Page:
Q: I have two cars with ABS — a 1999 Buick Regal and 2013 Toyota Corolla. I am wondering if ABS is really the best way for stopping on an icy road. This past week I had several occasions where I tried to stop as I approached a stop sign, but when applying and maintaining brake pressure the ABS engaged but did little to stop the car as I kept sliding. Then I did the old-fashioned pumping of the brakes with much better results! The ABS seemed to not work well on icy roads compared to the pumping technique. Is this only my experience or am I using ABS incorrectly?.
A: Considering that antilock braking systems are capable of recognizing wheel lockup and modulating/releasing hydraulic pressure to restore rotation of the wheel many times per second — much, much faster than the human foot can accomplish — ABS should be more effective than pumping the brakes in slippery conditions.
But there may be mitigating factors. First, if the anxiety of not stopping as quickly as the situation warrants causes the driver to continue to press harder and harder on the brake pedal, the ABS tends to cycle more slowly because of the much larger releases of hydraulic pressure required to restore wheel rotation. These much deeper modulations will increase stopping distance measurably.
Recognize what provides the “best” stopping traction on ice — it’s that moment just before and as the wheel/tire begins to lock up. At that instant the tread blocks on the tire surface are at the edge of their maximum traction, just before sliding. Since the ABS system can recognize and release hydraulic pressure at that precise moment much faster than the human foot, ABS should stop better on ice.
Is it possible the pumping action can be more effective? Not in my experience, but perhaps in a scenario where the locked wheel/tire is actually melting the ice under the tread. This is entirely speculative on my part — just trying to envision a scenario where pumping the brakes might be more effective.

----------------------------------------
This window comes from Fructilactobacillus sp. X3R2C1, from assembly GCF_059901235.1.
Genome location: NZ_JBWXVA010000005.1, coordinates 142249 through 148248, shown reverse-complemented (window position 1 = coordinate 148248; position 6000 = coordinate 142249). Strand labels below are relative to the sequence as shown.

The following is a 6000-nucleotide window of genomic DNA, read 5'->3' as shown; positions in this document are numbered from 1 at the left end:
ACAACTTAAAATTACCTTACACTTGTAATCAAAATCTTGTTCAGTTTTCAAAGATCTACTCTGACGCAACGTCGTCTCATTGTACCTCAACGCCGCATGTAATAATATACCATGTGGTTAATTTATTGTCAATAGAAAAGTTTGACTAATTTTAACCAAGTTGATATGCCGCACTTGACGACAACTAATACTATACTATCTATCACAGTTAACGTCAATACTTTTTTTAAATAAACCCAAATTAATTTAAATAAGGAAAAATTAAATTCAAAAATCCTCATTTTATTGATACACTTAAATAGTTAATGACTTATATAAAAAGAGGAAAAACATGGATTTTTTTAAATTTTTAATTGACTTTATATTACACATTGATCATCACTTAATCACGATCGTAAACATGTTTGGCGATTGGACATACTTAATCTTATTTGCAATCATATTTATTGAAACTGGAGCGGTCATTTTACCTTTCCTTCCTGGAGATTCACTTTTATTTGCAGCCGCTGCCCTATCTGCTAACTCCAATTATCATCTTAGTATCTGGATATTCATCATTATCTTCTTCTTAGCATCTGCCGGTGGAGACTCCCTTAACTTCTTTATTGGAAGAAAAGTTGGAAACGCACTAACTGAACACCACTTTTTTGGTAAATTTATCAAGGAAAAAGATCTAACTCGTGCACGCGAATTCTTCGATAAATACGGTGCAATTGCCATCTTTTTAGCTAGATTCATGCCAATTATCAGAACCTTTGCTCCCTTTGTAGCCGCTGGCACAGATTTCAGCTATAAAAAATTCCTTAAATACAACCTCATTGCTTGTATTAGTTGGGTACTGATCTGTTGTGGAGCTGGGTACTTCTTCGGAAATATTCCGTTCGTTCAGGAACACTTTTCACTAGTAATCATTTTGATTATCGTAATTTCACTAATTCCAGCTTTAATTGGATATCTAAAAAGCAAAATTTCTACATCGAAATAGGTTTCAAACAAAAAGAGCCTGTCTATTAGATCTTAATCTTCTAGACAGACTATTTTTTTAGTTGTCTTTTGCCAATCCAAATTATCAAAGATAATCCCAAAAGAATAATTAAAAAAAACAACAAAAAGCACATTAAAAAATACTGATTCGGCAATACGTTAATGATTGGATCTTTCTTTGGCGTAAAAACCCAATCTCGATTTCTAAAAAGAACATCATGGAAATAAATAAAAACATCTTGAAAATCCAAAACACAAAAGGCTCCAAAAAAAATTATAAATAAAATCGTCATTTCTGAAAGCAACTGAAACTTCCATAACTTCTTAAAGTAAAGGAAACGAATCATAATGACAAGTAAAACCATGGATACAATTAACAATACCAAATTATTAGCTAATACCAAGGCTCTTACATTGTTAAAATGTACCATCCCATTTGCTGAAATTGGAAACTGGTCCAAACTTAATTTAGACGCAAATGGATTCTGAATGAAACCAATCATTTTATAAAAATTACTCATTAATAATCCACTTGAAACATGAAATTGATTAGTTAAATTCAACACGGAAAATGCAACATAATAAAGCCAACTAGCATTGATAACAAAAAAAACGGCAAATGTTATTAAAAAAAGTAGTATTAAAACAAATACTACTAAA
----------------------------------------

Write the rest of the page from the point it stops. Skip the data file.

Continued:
But here’s the bottom line. Neither ABS nor pumping the brakes can overcome the laws of physics. Experiencing either action is confirmation of going too fast and/or braking too late for existing conditions. On glare ice, I still want an ABS system to minimize the consequences of my mistake.
Q: I have a 2014 Hyundai Sonata. Since I purchased it the catalytic converter makes a ticking noise when it gets hot. I had a previous 2012 Sonata that never had this issue — any thoughts?
A: The ticking sound from the exhaust as it cools down is completely normal. The sound is generated by the extraordinarily hot metal in the forward sections of the exhaust, including the converter and its heat shield, contracting as it cools. No worries. And I think you’ll find that this ticking during cooldown will fade as you accumulate more miles on the vehicle.
Q: How does really cold weather affect hybrid vehicles? I am thinking of buying one but not if they don’t work well in really cold weather. Also, what if I go south in the winter — can my hybrid just sit in the garage for several weeks without any problem?
A: With a gas/electric vehicle, expect to see more “gas” operation in cold weather. More energy is needed to operate the vehicle and warm its interior. So the car will likely rely more heavily on its internal combustion engine and use more fuel. But even with the lower efficiency and reduced “hybrid benefits,” the vehicle will still “work” reliably. And parking a hybrid for weeks, even months, won’t be any more of an issue than with a conventional vehicle.